Currently, NOAA does not buy commercial weather satellite data. The agency relies, as it has for decades, on government-operated polar-orbiting and geostationary weather satellite systems — respectively known as the Joint Polar Satellite System and Geostationary Operational Environmental Satellite-R series — to make the vast majority of the space-based weather measurements needed by the National Weather Service.

Although neither PlanetIQ nor GeoOptics has designs on replacing NOAA’s biggest satellites, which cost hundreds of millions of dollars each, both companies plan to compete head-on with government-operated weather satellites called Constellation Observing System for Meteorology, Ionosphere and Climate (COSMIC), which use a technique called GPS radio occultation to gather temperature, humidity and pressure data by observing the distortion of GPS signals as they pass through Earth’s atmosphere. (12/5)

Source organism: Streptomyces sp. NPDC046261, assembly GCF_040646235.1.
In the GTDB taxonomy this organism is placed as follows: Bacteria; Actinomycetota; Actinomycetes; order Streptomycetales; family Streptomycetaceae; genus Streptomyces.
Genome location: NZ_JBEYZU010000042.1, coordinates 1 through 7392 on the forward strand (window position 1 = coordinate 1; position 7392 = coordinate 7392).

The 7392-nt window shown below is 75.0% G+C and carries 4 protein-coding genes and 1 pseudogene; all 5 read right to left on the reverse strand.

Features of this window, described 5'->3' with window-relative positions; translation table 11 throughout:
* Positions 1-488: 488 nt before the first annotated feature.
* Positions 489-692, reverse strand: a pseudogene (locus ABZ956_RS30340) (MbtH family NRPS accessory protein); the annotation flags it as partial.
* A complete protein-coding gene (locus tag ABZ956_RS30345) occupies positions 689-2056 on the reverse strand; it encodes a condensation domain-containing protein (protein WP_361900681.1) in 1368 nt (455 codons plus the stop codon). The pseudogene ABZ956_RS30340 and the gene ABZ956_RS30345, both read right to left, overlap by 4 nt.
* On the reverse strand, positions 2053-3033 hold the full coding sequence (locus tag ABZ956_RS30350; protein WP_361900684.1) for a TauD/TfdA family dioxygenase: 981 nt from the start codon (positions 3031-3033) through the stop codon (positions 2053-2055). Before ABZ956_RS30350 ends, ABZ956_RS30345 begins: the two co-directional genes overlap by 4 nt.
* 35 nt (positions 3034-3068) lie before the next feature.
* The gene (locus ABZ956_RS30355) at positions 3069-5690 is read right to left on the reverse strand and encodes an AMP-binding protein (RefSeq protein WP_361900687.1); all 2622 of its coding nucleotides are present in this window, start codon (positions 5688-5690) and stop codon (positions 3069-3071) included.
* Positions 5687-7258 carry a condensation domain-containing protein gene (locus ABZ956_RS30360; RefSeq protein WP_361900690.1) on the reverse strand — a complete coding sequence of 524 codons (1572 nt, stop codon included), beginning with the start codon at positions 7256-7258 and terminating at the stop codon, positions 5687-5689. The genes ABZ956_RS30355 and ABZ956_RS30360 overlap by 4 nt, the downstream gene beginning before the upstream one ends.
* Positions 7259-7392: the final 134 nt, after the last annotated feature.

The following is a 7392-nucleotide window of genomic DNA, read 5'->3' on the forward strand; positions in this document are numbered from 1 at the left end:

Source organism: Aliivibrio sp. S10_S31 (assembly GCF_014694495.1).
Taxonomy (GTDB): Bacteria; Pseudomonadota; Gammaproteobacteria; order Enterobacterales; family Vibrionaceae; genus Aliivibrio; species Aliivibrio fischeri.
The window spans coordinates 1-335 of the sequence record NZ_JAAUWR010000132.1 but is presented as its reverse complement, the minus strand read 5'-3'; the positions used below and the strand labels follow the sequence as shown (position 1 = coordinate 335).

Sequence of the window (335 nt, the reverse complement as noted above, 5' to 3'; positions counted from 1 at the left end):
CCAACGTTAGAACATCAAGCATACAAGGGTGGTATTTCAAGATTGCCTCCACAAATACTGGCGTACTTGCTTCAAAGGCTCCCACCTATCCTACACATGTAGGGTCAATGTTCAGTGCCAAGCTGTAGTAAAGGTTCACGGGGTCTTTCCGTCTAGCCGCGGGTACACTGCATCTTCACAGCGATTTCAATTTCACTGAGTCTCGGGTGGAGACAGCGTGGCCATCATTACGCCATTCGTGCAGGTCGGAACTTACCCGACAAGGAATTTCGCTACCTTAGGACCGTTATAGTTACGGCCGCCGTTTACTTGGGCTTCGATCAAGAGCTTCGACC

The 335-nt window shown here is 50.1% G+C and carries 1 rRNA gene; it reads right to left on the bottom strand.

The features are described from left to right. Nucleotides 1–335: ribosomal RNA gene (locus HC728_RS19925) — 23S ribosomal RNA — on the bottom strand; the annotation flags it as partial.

Comet Dust Found in Antarctica (Source: Science)
Researchers have discovered comet dust preserved in the ice and snow of Antarctica, the first time such particles have been found on Earth’s surface. The discovery unlocks a promising new source of this material. The oldest astronomical particles available for study, comet dust can offer clues about how our solar system formed.

“It’s very exciting for those of us who study these kinds of extraterrestrial materials, because it opens up a whole new way to get access to them,” says Larry Nittler, a planetary scientist in the Department of Terrestrial Magnetism at the Carnegie Institution for Science in Washington, D.C., who was not involved with the research. “They’ve found a new source for something that’s very interesting and very rare.”

Until recently, the only way scientists could collect “chondritic porous interplanetary dust particles,” or comet dust, without going to space has been by flying research planes high in the stratosphere. It’s painstaking work: Several hours of flying time typically yield one particle of dust. Working with such small samples significantly limits the kinds of tests and analysis scientists can perform on the material. (12/5)